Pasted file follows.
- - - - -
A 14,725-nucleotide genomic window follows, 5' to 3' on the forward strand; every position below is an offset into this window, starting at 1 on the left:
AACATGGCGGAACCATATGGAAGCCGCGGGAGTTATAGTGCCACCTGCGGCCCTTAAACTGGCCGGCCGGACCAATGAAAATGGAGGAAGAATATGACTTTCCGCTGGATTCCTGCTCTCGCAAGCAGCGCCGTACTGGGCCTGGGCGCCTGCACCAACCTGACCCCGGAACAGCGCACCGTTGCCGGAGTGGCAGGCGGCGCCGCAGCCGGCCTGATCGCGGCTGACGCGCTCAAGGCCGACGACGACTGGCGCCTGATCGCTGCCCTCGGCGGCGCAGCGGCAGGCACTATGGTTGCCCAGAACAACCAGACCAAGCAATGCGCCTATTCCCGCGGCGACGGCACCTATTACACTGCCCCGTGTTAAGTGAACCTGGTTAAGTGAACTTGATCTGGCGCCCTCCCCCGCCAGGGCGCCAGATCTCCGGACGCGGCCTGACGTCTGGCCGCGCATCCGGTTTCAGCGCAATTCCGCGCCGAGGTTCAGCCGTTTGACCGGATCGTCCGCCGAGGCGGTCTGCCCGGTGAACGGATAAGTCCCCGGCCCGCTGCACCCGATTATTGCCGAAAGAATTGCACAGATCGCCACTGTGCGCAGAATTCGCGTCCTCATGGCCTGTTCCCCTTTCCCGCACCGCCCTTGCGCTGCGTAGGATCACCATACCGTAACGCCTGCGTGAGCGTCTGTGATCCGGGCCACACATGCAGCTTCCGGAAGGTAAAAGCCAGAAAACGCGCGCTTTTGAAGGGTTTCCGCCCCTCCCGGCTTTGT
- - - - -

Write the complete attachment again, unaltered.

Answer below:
A 14,725-nucleotide genomic window follows, 5' to 3' on the forward strand; every position below is an offset into this window, starting at 1 on the left:
AACATGGCGGAACCATATGGAAGCCGCGGGAGTTATAGTGCCACCTGCGGCCCTTAAACTGGCCGGCCGGACCAATGAAAATGGAGGAAGAATATGACTTTCCGCTGGATTCCTGCTCTCGCAAGCAGCGCCGTACTGGGCCTGGGCGCCTGCACCAACCTGACCCCGGAACAGCGCACCGTTGCCGGAGTGGCAGGCGGCGCCGCAGCCGGCCTGATCGCGGCTGACGCGCTCAAGGCCGACGACGACTGGCGCCTGATCGCTGCCCTCGGCGGCGCAGCGGCAGGCACTATGGTTGCCCAGAACAACCAGACCAAGCAATGCGCCTATTCCCGCGGCGACGGCACCTATTACACTGCCCCGTGTTAAGTGAACCTGGTTAAGTGAACTTGATCTGGCGCCCTCCCCCGCCAGGGCGCCAGATCTCCGGACGCGGCCTGACGTCTGGCCGCGCATCCGGTTTCAGCGCAATTCCGCGCCGAGGTTCAGCCGTTTGACCGGATCGTCCGCCGAGGCGGTCTGCCCGGTGAACGGATAAGTCCCCGGCCCGCTGCACCCGATTATTGCCGAAAGAATTGCACAGATCGCCACTGTGCGCAGAATTCGCGTCCTCATGGCCTGTTCCCCTTTCCCGCACCGCCCTTGCGCTGCGTAGGATCACCATACCGTAACGCCTGCGTGAGCGTCTGTGATCCGGGCCACACATGCAGCTTCCGGAAGGTAAAAGCCAGAAAACGCGCGCTTTTGAAGGGTTTCCGCCCCTCCCGGCTTTGT